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Shirish Apte: Water Warrior of India

Shirish Apte: Water Warrior of India

There are very few people in this world, who are not just activists, but rather are creationists. People who decide to do something about a problem, rather than just complaining or blaming the system, taking matter into their own hands.

One such man is Shirish Apte, who decided to do something about his community’s water problem and ultimately achieved the revival of three centuries old traditional water system in his village.

The story starts three centuries ago, with the community known as Mulguzaars who were the “jamindars” of the villages located in eastern part of Maharashtra, known as vidarbh. They maintained the water tanks of the villages, ensuring the water supply for irrigation and local consumption to the entire village.

These lifelines of villages were maintained and taken care of. The villages were prospering due to unlimited supply of clean and conserved water in the economic and social aspects as well.

All of this changed in the 1950s, when the “jamindaar” system was abolished. The state government took charge the system and went on to take all these tanks under their regulation.

They charged “water tax” for the water used for irrigation purposes for the land. This angered the Malguzaars and prompted them to file a case in the Supreme Court saying that they were the rightful owners.

The Supreme Court agreed with them but didn’t lay down conditions for who should maintain these tanks. More than 1000 tanks in the Vidarbha region bore the brunt of this decision and went unmaintained since then.

The water tanks were laid abandoned for over 200 years over the dispute. In 1983, an independent committee ruled that the tanks, which were of great significance to modern irrigation projects, were indeed the government’s responsibility to maintain.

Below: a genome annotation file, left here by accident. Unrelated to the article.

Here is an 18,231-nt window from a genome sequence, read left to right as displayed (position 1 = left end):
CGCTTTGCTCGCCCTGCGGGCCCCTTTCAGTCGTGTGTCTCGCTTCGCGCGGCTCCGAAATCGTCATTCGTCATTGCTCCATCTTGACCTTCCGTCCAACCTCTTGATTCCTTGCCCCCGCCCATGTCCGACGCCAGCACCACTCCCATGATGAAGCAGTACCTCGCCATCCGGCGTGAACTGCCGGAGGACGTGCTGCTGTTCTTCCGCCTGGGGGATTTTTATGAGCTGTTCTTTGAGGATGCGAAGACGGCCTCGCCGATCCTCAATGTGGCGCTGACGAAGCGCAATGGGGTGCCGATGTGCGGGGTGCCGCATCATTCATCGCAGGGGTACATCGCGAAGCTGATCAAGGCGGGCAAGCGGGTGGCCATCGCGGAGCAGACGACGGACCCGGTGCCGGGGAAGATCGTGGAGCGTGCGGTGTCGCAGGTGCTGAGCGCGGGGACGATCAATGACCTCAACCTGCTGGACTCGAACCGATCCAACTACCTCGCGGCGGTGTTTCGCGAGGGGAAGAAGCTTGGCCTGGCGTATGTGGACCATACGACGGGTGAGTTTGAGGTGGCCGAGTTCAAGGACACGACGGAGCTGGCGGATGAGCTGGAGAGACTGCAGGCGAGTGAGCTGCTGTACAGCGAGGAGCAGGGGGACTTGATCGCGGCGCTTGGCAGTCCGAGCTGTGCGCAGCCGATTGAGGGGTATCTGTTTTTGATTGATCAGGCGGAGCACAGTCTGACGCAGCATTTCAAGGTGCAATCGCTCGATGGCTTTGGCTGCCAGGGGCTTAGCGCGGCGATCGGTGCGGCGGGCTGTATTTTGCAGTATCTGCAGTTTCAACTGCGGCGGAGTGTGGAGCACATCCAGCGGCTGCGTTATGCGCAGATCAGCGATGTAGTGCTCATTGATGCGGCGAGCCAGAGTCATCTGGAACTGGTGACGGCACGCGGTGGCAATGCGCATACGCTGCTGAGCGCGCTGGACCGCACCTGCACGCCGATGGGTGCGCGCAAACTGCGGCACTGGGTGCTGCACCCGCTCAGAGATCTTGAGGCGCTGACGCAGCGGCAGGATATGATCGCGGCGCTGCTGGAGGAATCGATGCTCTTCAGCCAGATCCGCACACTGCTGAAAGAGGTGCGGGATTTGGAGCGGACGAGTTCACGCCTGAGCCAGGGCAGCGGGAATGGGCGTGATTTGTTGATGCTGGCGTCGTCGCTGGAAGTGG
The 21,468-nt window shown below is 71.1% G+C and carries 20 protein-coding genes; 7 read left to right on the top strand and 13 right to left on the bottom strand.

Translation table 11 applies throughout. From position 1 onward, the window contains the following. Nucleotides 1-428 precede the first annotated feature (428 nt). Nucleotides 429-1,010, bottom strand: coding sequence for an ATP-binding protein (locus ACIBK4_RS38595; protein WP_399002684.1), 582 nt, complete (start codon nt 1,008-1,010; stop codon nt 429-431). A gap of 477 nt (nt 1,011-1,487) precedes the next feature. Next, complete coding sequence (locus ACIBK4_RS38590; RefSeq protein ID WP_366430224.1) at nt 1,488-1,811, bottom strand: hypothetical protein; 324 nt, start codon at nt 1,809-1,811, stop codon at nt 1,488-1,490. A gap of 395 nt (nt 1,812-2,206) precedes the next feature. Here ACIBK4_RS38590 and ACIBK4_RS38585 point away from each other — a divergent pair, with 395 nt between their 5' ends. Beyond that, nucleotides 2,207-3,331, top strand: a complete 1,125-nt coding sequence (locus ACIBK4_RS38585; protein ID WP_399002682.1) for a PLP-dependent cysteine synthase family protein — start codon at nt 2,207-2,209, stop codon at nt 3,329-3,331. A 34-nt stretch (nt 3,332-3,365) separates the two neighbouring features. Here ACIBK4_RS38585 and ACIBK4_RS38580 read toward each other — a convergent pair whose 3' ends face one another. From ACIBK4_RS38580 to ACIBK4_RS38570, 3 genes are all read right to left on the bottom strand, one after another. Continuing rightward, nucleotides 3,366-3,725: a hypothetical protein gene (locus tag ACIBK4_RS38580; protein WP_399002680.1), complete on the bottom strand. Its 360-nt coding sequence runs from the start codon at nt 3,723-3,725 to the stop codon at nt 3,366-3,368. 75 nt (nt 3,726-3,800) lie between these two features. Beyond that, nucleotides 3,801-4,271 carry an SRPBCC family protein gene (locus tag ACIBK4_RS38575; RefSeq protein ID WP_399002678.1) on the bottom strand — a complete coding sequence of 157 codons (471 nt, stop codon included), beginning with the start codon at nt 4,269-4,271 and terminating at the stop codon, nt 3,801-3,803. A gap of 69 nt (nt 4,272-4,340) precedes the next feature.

But no one took heed of this and the tanks remained unmaintained until 2008 when Shirish Apte entered the picture.

Shirish Apte, an Executive Engineer of Minor Irrigation division of Bhandara also belonged to a Malguzaar family. He was always interested in water conservation and helping his community solving the ever impeding water crisis. He took monetary help from the government, and began the restoration of tanks in 2008.

The fist tank to be restored was Janbhora Malguzari Tank, located 35 kms away from Bhandara. The first step was to de-silt the tank from fine sand particles and earth which was carried by the flowing water.

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The silt, rich in nitrogen and phosphorous was carried to the farms and was used as organic fertilizers for the land. After the de-silting, the boundary wall of the tank was strengthened. The whole work was completed around 2009-10.

The restoration of water tanks has led to the recharge of groundwater levels. The positive results of Janbhora has lead the state government to restore 22 more of such tanks. The prosperity of the villages has returned.

Prosperity of village always begins from the self-sustainability. Shirish Apte has shown that, water conservation doesn’t have to be by the conventional building dams.

His persistence and community efforts has brought back traditional prosperity to his village, and can restore Indian villages back to their glory.

Reference: Rejuvenating traditional water system in MaharashtraSHARE YOUR EFFORTS

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